WASHINGTON, DC — April 3, 2003 — A retail food industry leader today proposed reforms to the Women, Infants and Children (WIC) program that would enable users to stretch their WIC dollars, broaden their access to products and stores, and make it easier for retailers to serve them — all at no additional cost to taxpayers.

“The Food Marketing Institute (FMI) fully supports the important mission of the WIC program,” testified FMI Vice President of Legislative and Political Affairs Anne Curry before the Senate Agriculture, Nutrition and Forestry Committee.

She added, however, “Today the administrative process — from the initial authorization of a retail store to customer checkout and reimbursement — is incredibly complex and needs to be more user-friendly and efficient.”

Curry offered 10 proposals to improve the WIC program for all parties involved, including:

  • Allow WIC participants to buy less costly but nutritionally equal private label versions of products, saving them money to purchase additional food.
  • When store ownership changes, issue interim WIC licenses so customers can continue to shop at their regular stores. Under current rules, licenses are immediately lifted in such events, and it takes up to 12 weeks for them to be reissued.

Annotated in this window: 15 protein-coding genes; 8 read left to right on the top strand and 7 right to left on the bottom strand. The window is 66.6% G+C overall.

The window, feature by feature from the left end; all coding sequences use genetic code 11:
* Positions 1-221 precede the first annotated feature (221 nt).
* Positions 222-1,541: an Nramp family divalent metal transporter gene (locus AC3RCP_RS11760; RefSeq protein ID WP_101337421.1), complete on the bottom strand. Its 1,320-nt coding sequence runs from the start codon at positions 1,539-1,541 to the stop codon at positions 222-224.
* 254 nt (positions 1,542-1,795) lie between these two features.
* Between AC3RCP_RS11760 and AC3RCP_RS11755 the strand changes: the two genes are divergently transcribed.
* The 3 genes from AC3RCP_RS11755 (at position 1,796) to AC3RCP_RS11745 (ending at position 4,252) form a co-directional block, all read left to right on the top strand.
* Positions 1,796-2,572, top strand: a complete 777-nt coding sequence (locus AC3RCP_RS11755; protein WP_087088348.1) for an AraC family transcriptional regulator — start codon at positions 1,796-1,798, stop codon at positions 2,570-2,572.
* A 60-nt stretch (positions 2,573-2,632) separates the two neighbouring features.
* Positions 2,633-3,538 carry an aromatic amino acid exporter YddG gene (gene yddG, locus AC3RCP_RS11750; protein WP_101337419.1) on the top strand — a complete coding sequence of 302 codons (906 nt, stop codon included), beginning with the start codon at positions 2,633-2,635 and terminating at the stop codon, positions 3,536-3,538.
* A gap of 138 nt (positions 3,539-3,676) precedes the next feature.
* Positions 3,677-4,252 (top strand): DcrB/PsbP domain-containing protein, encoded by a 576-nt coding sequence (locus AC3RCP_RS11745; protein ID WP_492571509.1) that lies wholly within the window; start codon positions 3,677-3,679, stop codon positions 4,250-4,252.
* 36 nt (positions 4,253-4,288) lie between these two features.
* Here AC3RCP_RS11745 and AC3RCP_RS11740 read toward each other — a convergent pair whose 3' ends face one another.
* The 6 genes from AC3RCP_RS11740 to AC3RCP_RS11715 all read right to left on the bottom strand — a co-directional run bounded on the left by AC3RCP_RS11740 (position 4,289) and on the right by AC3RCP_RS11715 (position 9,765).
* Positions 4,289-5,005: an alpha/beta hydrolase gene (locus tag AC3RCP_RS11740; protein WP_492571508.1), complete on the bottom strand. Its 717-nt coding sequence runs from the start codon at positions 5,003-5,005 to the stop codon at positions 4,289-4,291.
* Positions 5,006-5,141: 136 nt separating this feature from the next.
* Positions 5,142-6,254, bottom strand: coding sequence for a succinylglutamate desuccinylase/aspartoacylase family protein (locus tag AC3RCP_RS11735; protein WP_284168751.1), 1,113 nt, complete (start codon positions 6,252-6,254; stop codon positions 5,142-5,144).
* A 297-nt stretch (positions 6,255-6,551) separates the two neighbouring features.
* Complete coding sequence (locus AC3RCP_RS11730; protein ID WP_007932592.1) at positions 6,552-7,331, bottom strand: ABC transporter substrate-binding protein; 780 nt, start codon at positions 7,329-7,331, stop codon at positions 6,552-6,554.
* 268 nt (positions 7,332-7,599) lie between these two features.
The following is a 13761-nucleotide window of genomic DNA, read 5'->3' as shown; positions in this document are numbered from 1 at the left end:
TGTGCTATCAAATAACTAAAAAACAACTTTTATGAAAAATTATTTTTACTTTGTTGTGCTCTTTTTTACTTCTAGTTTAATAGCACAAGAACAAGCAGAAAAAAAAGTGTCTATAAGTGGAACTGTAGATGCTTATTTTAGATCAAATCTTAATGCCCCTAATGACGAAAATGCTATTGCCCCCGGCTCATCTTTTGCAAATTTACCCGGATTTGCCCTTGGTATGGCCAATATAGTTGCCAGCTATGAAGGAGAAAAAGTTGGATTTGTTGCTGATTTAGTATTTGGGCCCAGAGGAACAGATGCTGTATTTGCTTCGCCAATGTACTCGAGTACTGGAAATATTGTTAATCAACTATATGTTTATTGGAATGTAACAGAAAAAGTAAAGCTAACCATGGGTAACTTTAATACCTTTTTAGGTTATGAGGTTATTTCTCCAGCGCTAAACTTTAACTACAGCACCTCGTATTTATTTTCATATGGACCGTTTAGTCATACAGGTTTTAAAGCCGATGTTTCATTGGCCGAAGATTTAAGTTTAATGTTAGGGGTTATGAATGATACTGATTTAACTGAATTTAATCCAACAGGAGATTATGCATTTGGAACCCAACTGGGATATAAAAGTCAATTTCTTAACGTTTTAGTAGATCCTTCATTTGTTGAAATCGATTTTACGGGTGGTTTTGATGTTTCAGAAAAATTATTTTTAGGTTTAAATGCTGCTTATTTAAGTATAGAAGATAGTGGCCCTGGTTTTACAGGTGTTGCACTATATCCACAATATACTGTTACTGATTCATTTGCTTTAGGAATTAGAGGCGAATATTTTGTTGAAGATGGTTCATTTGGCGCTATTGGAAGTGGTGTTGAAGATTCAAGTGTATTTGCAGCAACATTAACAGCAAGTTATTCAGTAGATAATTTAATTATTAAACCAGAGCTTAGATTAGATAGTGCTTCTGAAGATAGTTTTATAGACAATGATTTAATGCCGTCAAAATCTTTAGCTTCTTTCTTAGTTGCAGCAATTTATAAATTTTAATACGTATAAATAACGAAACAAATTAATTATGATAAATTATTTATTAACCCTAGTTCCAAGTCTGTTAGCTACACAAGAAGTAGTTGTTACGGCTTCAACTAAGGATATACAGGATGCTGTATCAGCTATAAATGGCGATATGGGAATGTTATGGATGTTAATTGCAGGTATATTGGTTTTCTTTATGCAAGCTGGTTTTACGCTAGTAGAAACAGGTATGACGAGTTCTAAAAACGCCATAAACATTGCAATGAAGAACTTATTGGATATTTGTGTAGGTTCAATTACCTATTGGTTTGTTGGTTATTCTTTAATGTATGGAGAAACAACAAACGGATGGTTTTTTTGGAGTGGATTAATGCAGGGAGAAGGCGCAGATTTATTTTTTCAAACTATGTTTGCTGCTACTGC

• Make WIC prescriptions more flexible and in line with packaging changes. For example, a prescription may call for 46-ounce cans of juice when the standard packaging has changed to 64-ounce plastic bottles.
  • Improve efficiency by facilitating the transition to delivering WIC benefits electronically, which is used widely in the Food Stamp program. “The transition should be cost-neutral to authorized retailers,” Curry said, or allow companies to “upgrade equipment during the natural lifecycle at a minimal cost, provided that requirements are standardized and software is available that requires only minimal modifications by retailers.”
  • Notify store managers of program errors after WIC undercover compliance visits. Stores can lose their WIC and Food Stamp licenses after three visits have documented errors — when the problems could have been easily resolved after the first visit.
  • Authorize the creation of WIC Retail Advisory Panels in every state. These have been very helpful in resolving operational issues. Currently, half the states have such panels.

“It is important to note,” Curry said, “that our recommendations will not cost money...and should achieve savings and improved efficiency and customer service.

These recommendations are based on a report issued by the FMI WIC Task Force, composed of 22 food retail industry executives that help oversee the program at the state and federal levels. The task force is chaired by Liz Chace-Marino, a former state WIC program administrator and currently director of government and corporate affairs at The Stop & Shop Supermarket Company based in Boston, MA.